Flexibility and Efficiency of Use: Allow users to tailor actions and provide shortcuts to accelerate experienced users’ interaction.
Aesthetic and Minimalist Design: Avoid unnecessary elements that can diminish the overall user experience.
Help Users Recognize, Diagnose, and Recover from Errors: Provide clear and plain-language error messages to help users understand, diagnose, and recover from errors.
Help and Documentation: Make help and documentation accessible, focused on the user's task, list concrete steps to be carried out, and not be overly large.
This set focuses on essential principles such as user control, error prevention, and consistency, offering a straightforward approach to improving user experience by addressing the most prevalent and impactful aspects of interface design.
To learn heuristic evaluation, take with the User Experience: The Beginner’s Guide course. This course provides detailed insights and practical knowledge on heuristic evaluation, enabling learners to enhance user experience effectively. Additionally, explore comprehensive articles and literature on heuristic evaluation on the IxDF website to deepen your understanding and skills in this area. Both resources are invaluable for anyone looking to master heuristic evaluation techniques in user interface design.
Here’s the entire UX literature on Heuristic Evaluation by the Interaction Design Foundation, collated in one place:
Take a deep dive into Heuristic Evaluation with our course The Practical Guide to Usability .
Every product or website should be easy and pleasurable to use, but designing an effective, efficient and enjoyable product is hardly the result of good intentions alone. Only through careful execution of certain usability principles can you achieve this and avoid user dissatisfaction, too. This course is designed to help you turn your good intentions into great products through a mixture of teaching both the theoretical guidelines as well as practical applications surrounding usability.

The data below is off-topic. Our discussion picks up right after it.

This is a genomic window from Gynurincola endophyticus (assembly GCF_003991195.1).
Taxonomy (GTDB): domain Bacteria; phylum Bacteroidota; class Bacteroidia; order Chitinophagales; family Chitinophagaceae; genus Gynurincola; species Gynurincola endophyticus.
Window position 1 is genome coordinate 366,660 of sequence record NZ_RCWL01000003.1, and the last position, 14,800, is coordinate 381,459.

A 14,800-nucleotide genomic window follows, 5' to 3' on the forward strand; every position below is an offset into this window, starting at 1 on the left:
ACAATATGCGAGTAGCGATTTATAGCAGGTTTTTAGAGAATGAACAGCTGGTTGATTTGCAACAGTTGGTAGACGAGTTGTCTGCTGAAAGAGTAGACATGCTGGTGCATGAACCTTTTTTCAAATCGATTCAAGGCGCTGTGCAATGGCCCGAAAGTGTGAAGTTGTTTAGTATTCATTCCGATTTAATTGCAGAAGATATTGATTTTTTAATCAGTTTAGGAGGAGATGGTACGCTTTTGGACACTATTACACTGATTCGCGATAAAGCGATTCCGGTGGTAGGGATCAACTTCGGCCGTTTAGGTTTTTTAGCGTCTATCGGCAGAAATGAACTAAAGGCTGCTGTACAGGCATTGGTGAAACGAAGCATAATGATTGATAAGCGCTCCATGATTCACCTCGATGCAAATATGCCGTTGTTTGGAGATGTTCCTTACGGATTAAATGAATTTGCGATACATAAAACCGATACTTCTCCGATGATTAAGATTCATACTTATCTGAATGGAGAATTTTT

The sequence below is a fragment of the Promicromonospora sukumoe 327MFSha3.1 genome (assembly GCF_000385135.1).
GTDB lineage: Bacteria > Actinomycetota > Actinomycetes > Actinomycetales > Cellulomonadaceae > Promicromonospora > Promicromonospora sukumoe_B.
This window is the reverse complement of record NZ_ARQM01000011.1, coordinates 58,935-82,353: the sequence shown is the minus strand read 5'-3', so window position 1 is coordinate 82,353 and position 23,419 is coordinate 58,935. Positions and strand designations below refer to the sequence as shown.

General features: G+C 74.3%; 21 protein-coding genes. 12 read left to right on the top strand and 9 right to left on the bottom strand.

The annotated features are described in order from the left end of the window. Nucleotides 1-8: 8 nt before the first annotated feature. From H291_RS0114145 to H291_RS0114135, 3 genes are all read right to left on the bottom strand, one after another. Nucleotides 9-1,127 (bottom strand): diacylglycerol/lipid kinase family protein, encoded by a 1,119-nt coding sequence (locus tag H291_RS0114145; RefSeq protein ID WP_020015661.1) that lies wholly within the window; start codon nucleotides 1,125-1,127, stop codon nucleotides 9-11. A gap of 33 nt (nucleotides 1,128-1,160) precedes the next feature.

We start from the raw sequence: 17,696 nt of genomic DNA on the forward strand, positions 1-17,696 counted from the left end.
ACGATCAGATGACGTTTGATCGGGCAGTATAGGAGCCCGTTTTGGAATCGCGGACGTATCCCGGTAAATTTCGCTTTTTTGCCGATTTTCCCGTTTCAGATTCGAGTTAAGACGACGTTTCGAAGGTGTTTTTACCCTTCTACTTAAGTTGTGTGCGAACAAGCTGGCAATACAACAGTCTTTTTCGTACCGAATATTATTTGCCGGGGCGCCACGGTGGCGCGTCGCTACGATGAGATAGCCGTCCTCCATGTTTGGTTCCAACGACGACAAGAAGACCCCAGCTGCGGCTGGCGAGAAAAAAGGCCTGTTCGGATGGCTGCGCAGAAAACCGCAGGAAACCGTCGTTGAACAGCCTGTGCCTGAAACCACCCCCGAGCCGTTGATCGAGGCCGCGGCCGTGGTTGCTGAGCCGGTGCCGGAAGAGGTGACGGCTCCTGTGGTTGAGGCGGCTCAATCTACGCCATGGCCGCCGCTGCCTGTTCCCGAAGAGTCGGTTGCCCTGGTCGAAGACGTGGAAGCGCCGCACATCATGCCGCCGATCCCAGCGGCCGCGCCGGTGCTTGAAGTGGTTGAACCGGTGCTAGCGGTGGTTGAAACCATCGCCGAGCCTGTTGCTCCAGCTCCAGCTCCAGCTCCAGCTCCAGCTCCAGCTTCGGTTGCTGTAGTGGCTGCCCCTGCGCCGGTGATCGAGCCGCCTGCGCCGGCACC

Countless pieces of research have shown that usability is important in product choice, but perhaps not as much as users themselves believe; it may be the case that people have come to expect usability in their products. This growing expectation puts even more pressure on designers to find the sweet spot between function and form. It is meanwhile critical that product and web developers retain their focus on the user; getting too lost within the depths of their creation could lead to the users and their usability needs getting waylaid. Through the knowledge of how best to position yourself as the user, you can dodge this hazard. Thanks to that wisdom, your product will end up with such good usability that the latter goes unnoticed!
Ultimately, a usable website or product that nobody can access isn’t really usable. A usable website, for example, is often overlooked when considering the expansion of a business. Even with the grandest intentions or most “revolutionary” notions, the hard truth is that a usable site will always be the windpipe of commerce—if users can’t spend enough time on the site to buy something, then the business will not survive. Usability is key to growth, user retention, and satisfaction. So, we must fully incorporate it into anything we design. Learn how to design products with awesome usability through being led through the most important concepts, methods, best practices, and theories from some of the most successful designers in our industry with “The Practical Guide to Usability.”